Exceptional kava has a lot in common with exceptionally fine wine. The essence of both wine and kava come from careful cultivation and a dedication to detail. It takes years before either grape vines or kava plants are ready for harvest. When finally plucked from the earth, the flavors and characteristics of both depend exclusively on the soil and mineral composition of the land itself.
Just as the best wines come from very small regions from around the globe, kava comes almost exclusively from the South Pacific. Over 80 percent of the kava consumed around the world comes from Vanuatu, specifically the regions of Pentecost and Espiritu Santo.
While a distant second, the next biggest kava producer is Fiji, followed by Tonga.
What all of these nations have in common is a strong historical connection to farming, not just for export and sale, but as a way of life. These agrarian communities remain connected to the land in a way that harkens back to a time when people largely ate only what they could produce on their own. Farming principles handed down from one generation to next remain part of the cultural fabric of these communities. As a result, the kava that comes from this part of the world retains much of that history with how it’s grown and in the traditional role kava plays within the community.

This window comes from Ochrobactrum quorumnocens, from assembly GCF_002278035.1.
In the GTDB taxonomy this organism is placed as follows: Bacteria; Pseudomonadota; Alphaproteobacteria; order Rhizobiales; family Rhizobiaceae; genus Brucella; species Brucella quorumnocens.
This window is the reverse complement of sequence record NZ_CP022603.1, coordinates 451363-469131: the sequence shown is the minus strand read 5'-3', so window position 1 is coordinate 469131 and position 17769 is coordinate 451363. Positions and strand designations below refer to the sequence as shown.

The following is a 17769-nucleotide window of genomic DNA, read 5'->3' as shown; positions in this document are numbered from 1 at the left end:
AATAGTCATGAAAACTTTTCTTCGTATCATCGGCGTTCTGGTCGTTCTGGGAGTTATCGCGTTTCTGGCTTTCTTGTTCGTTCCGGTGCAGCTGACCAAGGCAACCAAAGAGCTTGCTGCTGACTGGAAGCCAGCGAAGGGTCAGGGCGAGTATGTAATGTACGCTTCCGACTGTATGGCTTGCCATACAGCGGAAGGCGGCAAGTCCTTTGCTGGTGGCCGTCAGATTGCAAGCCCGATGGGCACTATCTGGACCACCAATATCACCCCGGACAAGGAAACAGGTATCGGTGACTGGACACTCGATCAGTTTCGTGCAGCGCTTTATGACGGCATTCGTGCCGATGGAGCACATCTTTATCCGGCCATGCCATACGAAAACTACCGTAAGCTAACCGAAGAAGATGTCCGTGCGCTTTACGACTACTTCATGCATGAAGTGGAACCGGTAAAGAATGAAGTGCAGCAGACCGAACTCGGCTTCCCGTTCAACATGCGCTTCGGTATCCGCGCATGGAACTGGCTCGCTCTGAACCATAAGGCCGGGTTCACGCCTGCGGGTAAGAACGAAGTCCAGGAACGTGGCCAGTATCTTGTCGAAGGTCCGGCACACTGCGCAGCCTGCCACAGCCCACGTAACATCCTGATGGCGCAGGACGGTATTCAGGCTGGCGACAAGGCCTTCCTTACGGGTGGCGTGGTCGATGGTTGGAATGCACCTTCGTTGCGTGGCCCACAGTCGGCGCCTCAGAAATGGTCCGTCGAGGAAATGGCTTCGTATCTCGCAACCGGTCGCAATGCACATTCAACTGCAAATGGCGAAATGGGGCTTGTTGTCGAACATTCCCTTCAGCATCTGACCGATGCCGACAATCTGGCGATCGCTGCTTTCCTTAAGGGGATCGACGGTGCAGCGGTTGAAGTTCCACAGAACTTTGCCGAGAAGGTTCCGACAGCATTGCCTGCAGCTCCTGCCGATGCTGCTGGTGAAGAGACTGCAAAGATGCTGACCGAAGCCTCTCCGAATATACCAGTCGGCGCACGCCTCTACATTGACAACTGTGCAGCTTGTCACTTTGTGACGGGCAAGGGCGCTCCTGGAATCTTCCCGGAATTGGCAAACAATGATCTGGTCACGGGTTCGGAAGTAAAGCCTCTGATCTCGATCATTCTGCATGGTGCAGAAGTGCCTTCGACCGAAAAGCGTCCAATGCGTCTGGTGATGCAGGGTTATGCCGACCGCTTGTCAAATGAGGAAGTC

Kava Farming in Vanuatu
Since before the Republic gained independence in 1980, Vanuatu has a long history as a largely agrarian society that relies almost exclusively on agriculture as both a means of survival and as the primary source of commerce. Roughly two-thirds of Vanuatu’s population is involved in either sustenance or small-scale commercial agriculture. Remarkably, despite Vanuatu’s heavy reliance on crops grown in the country, only two percent of the land is even suitable for agriculture.
Kava is usually grown in small batches in village gardens alongside other plants the community relies on for food and sustenance. Most kava in Vanuatu grows for a minimum of three years before it’s harvested. Unlike kava in Fiji and Tonga, Vanuatu farmers rarely feel pressured to harvest kava at an earlier age. As a result, the kava produced by Vanuatu maintains its reputation as the most mature kava on the market.
When the time does come for harvest, a single representative will travel from village to village collecting the kava crop. That representative will handle the sale and processing of the kava into its final powdered state.
At the time of harvest, all stems are cut off just above the soil and the root ball is dug out from the ground. Vanuatu produces so much kava that instead of cutting the stems into sections and rooting those before replanting, farmers will often simply stick whole stems into the soil at the same spot the plant was initially harvested.
Unlike Fiji and Tonga, Vanuatu relies predominantly on kava as an export. With so little arable land, Vanuatu produces far fewer crops for export when compared to other South Pacific nations. Due to the cultural significance of kava and its place as the primary export, no other country relies on and is so closely linked to kava as Vanuatu.
Kava Farming in Fiji and Tonga